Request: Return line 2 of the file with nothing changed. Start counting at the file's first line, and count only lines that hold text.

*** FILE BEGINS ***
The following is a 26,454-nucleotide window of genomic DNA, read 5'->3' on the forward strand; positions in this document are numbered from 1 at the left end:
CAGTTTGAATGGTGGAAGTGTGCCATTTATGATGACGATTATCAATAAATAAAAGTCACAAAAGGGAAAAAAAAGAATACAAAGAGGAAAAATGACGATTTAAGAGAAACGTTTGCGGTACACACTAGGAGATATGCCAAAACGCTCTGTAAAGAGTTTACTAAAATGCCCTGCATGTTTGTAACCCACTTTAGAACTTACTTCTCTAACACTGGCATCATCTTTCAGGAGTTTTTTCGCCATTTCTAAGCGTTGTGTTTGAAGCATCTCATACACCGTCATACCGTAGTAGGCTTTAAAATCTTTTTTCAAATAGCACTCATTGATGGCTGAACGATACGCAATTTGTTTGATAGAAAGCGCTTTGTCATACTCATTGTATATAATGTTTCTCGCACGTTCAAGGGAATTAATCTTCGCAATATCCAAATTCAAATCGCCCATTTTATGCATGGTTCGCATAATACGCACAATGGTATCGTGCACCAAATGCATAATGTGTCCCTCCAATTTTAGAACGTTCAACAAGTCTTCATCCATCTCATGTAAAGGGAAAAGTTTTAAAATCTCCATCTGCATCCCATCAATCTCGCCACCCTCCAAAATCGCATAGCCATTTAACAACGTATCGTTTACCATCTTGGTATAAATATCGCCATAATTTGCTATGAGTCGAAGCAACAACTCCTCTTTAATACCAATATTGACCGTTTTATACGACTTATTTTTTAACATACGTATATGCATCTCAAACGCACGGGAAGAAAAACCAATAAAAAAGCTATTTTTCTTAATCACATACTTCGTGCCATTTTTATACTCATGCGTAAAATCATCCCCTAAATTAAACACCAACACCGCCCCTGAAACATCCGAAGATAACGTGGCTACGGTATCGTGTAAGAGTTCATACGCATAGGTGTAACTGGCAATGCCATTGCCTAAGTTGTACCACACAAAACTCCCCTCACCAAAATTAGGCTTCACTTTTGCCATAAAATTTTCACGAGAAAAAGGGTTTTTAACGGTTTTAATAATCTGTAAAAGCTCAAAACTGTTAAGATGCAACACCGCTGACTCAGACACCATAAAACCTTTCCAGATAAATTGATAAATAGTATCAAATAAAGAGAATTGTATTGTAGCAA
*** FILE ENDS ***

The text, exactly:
CAGTTTGAATGGTGGAAGTGTGCCATTTATGATGACGATTATCAATAAATAAAAGTCACAAAAGGGAAAAAAAAGAATACAAAGAGGAAAAATGACGATTTAAGAGAAACGTTTGCGGTACACACTAGGAGATATGCCAAAACGCTCTGTAAAGAGTTTACTAAAATGCCCTGCATGTTTGTAACCCACTTTAGAACTTACTTCTCTAACACTGGCATCATCTTTCAGGAGTTTTTTCGCCATTTCTAAGCGTTGTGTTTGAAGCATCTCATACACCGTCATACCGTAGTAGGCTTTAAAATCTTTTTTCAAATAGCACTCATTGATGGCTGAACGATACGCAATTTGTTTGATAGAAAGCGCTTTGTCATACTCATTGTATATAATGTTTCTCGCACGTTCAAGGGAATTAATCTTCGCAATATCCAAATTCAAATCGCCCATTTTATGCATGGTTCGCATAATACGCACAATGGTATCGTGCACCAAATGCATAATGTGTCCCTCCAATTTTAGAACGTTCAACAAGTCTTCATCCATCTCATGTAAAGGGAAAAGTTTTAAAATCTCCATCTGCATCCCATCAATCTCGCCACCCTCCAAAATCGCATAGCCATTTAACAACGTATCGTTTACCATCTTGGTATAAATATCGCCATAATTTGCTATGAGTCGAAGCAACAACTCCTCTTTAATACCAATATTGACCGTTTTATACGACTTATTTTTTAACATACGTATATGCATCTCAAACGCACGGGAAGAAAAACCAATAAAAAAGCTATTTTTCTTAATCACATACTTCGTGCCATTTTTATACTCATGCGTAAAATCATCCCCTAAATTAAACACCAACACCGCCCCTGAAACATCCGAAGATAACGTGGCTACGGTATCGTGTAAGAGTTCATACGCATAGGTGTAACTGGCAATGCCATTGCCTAAGTTGTACCACACAAAACTCCCCTCACCAAAATTAGGCTTCACTTTTGCCATAAAATTTTCACGAGAAAAAGGGTTTTTAACGGTTTTAATAATCTGTAAAAGCTCAAAACTGTTAAGATGCAACACCGCTGACTCAGACACCATAAAACCTTTCCAGATAAATTGATAAATAGTATCAAATAAAGAGAATTGTATTGTAGCAA